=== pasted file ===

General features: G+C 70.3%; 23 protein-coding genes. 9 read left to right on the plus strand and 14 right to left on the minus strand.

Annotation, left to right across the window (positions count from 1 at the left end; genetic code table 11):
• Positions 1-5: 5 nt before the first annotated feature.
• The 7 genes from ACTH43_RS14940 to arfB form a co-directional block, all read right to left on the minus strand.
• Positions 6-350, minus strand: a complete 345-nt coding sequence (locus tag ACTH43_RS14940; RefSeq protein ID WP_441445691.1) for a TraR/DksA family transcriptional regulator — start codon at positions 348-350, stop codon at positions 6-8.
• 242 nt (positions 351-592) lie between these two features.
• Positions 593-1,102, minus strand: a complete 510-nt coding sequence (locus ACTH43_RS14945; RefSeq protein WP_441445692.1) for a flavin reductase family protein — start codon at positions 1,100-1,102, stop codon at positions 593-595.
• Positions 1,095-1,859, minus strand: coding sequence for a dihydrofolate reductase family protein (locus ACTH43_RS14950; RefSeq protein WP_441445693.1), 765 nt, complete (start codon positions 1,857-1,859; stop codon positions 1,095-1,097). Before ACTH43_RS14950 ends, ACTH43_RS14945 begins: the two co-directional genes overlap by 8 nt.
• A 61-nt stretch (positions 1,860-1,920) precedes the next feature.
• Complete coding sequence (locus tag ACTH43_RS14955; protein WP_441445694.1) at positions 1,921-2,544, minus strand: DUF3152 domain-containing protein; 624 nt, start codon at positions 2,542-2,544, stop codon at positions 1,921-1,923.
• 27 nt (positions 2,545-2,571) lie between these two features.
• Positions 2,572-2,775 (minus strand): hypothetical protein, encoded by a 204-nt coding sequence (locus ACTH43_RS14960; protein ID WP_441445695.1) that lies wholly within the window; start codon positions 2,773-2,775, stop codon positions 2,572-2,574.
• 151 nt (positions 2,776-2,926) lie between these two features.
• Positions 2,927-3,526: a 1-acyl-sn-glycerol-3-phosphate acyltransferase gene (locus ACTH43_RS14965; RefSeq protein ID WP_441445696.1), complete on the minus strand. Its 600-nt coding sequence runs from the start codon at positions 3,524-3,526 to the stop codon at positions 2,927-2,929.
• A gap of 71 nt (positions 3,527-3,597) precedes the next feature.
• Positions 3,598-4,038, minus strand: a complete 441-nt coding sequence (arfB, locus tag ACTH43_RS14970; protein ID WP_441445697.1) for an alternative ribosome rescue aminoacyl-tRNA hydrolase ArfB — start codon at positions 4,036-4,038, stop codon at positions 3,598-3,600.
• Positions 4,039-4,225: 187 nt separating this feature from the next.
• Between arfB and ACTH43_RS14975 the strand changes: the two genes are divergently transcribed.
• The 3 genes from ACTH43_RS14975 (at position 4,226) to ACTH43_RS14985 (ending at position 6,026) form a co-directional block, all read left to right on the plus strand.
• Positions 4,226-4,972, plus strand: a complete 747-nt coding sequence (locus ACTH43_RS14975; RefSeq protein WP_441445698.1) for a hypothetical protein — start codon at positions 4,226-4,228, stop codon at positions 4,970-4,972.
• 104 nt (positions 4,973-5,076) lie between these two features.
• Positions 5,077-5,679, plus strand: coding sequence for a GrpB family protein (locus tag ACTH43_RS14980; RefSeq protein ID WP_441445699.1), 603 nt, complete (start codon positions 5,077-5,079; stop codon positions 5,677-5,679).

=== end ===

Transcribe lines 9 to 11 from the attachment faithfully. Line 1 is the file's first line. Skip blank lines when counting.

• A 61-nt stretch (positions 1,860-1,920) precedes the next feature.
• Complete coding sequence (locus tag ACTH43_RS14955; protein WP_441445694.1) at positions 1,921-2,544, minus strand: DUF3152 domain-containing protein; 624 nt, start codon at positions 2,542-2,544, stop codon at positions 1,921-1,923.
• 27 nt (positions 2,545-2,571) lie between these two features.